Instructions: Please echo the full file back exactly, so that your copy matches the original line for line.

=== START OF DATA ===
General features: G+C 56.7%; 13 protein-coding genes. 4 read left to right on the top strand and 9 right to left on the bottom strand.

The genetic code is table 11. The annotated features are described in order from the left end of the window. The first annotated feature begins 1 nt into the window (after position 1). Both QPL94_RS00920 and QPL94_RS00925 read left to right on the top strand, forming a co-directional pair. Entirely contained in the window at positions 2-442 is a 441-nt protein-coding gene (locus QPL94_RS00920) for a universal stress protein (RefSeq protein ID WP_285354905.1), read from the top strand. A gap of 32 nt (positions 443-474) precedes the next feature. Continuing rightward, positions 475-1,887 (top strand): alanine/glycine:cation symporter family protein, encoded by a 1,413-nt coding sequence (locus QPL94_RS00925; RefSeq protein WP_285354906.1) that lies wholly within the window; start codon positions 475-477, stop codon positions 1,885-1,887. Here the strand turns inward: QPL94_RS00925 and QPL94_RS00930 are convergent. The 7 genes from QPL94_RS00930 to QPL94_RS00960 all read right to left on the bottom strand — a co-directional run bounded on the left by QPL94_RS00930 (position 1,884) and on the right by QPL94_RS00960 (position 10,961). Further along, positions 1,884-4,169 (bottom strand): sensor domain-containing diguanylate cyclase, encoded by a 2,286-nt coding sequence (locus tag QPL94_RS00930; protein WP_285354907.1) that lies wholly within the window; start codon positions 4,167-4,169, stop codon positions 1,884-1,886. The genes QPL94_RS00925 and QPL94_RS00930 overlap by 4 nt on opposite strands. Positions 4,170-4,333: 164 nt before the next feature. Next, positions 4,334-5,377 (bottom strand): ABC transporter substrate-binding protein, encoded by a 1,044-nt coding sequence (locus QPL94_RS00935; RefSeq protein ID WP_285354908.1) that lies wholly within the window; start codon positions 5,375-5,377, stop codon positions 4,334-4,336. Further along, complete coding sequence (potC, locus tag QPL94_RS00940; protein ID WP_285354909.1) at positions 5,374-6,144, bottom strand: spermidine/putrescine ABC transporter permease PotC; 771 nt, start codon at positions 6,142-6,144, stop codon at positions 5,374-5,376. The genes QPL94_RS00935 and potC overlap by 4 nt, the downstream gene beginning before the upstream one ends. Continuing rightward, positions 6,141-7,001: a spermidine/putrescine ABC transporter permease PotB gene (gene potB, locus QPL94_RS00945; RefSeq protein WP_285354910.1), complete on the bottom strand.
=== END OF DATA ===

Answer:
General features: G+C 56.7%; 13 protein-coding genes. 4 read left to right on the top strand and 9 right to left on the bottom strand.

The genetic code is table 11. The annotated features are described in order from the left end of the window. The first annotated feature begins 1 nt into the window (after position 1). Both QPL94_RS00920 and QPL94_RS00925 read left to right on the top strand, forming a co-directional pair. Entirely contained in the window at positions 2-442 is a 441-nt protein-coding gene (locus QPL94_RS00920) for a universal stress protein (RefSeq protein ID WP_285354905.1), read from the top strand. A gap of 32 nt (positions 443-474) precedes the next feature. Continuing rightward, positions 475-1,887 (top strand): alanine/glycine:cation symporter family protein, encoded by a 1,413-nt coding sequence (locus QPL94_RS00925; RefSeq protein WP_285354906.1) that lies wholly within the window; start codon positions 475-477, stop codon positions 1,885-1,887. Here the strand turns inward: QPL94_RS00925 and QPL94_RS00930 are convergent. The 7 genes from QPL94_RS00930 to QPL94_RS00960 all read right to left on the bottom strand — a co-directional run bounded on the left by QPL94_RS00930 (position 1,884) and on the right by QPL94_RS00960 (position 10,961). Further along, positions 1,884-4,169 (bottom strand): sensor domain-containing diguanylate cyclase, encoded by a 2,286-nt coding sequence (locus tag QPL94_RS00930; protein WP_285354907.1) that lies wholly within the window; start codon positions 4,167-4,169, stop codon positions 1,884-1,886. The genes QPL94_RS00925 and QPL94_RS00930 overlap by 4 nt on opposite strands. Positions 4,170-4,333: 164 nt before the next feature. Next, positions 4,334-5,377 (bottom strand): ABC transporter substrate-binding protein, encoded by a 1,044-nt coding sequence (locus QPL94_RS00935; RefSeq protein ID WP_285354908.1) that lies wholly within the window; start codon positions 5,375-5,377, stop codon positions 4,334-4,336. Further along, complete coding sequence (potC, locus tag QPL94_RS00940; protein ID WP_285354909.1) at positions 5,374-6,144, bottom strand: spermidine/putrescine ABC transporter permease PotC; 771 nt, start codon at positions 6,142-6,144, stop codon at positions 5,374-5,376. The genes QPL94_RS00935 and potC overlap by 4 nt, the downstream gene beginning before the upstream one ends. Continuing rightward, positions 6,141-7,001: a spermidine/putrescine ABC transporter permease PotB gene (gene potB, locus QPL94_RS00945; RefSeq protein WP_285354910.1), complete on the bottom strand.